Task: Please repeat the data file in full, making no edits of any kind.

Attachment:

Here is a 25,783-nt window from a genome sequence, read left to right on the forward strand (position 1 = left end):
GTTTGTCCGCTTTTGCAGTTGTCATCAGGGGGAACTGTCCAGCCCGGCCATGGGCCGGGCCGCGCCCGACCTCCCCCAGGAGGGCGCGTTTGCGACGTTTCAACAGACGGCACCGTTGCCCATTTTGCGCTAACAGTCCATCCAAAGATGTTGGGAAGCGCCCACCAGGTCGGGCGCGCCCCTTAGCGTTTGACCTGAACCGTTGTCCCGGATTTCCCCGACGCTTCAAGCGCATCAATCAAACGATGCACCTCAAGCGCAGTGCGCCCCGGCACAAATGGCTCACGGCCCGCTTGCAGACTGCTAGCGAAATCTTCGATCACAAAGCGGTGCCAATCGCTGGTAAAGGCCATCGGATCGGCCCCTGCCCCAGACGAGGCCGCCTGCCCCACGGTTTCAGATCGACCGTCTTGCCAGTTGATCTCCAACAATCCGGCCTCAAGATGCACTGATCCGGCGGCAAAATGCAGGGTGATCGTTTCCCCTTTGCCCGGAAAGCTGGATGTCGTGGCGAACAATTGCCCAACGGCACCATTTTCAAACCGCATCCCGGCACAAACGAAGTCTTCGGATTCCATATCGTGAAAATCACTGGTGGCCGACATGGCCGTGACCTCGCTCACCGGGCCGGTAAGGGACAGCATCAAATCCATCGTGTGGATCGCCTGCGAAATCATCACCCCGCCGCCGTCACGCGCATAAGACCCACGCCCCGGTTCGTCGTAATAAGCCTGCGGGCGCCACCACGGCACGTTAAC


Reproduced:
Here is a 25,783-nt window from a genome sequence, read left to right on the forward strand (position 1 = left end):
GTTTGTCCGCTTTTGCAGTTGTCATCAGGGGGAACTGTCCAGCCCGGCCATGGGCCGGGCCGCGCCCGACCTCCCCCAGGAGGGCGCGTTTGCGACGTTTCAACAGACGGCACCGTTGCCCATTTTGCGCTAACAGTCCATCCAAAGATGTTGGGAAGCGCCCACCAGGTCGGGCGCGCCCCTTAGCGTTTGACCTGAACCGTTGTCCCGGATTTCCCCGACGCTTCAAGCGCATCAATCAAACGATGCACCTCAAGCGCAGTGCGCCCCGGCACAAATGGCTCACGGCCCGCTTGCAGACTGCTAGCGAAATCTTCGATCACAAAGCGGTGCCAATCGCTGGTAAAGGCCATCGGATCGGCCCCTGCCCCAGACGAGGCCGCCTGCCCCACGGTTTCAGATCGACCGTCTTGCCAGTTGATCTCCAACAATCCGGCCTCAAGATGCACTGATCCGGCGGCAAAATGCAGGGTGATCGTTTCCCCTTTGCCCGGAAAGCTGGATGTCGTGGCGAACAATTGCCCAACGGCACCATTTTCAAACCGCATCCCGGCACAAACGAAGTCTTCGGATTCCATATCGTGAAAATCACTGGTGGCCGACATGGCCGTGACCTCGCTCACCGGGCCGGTAAGGGACAGCATCAAATCCATCGTGTGGATCGCCTGCGAAATCATCACCCCGCCGCCGTCACGCGCATAAGACCCACGCCCCGGTTCGTCGTAATAAGCCTGCGGGCGCCACCACGGCACGTTAAC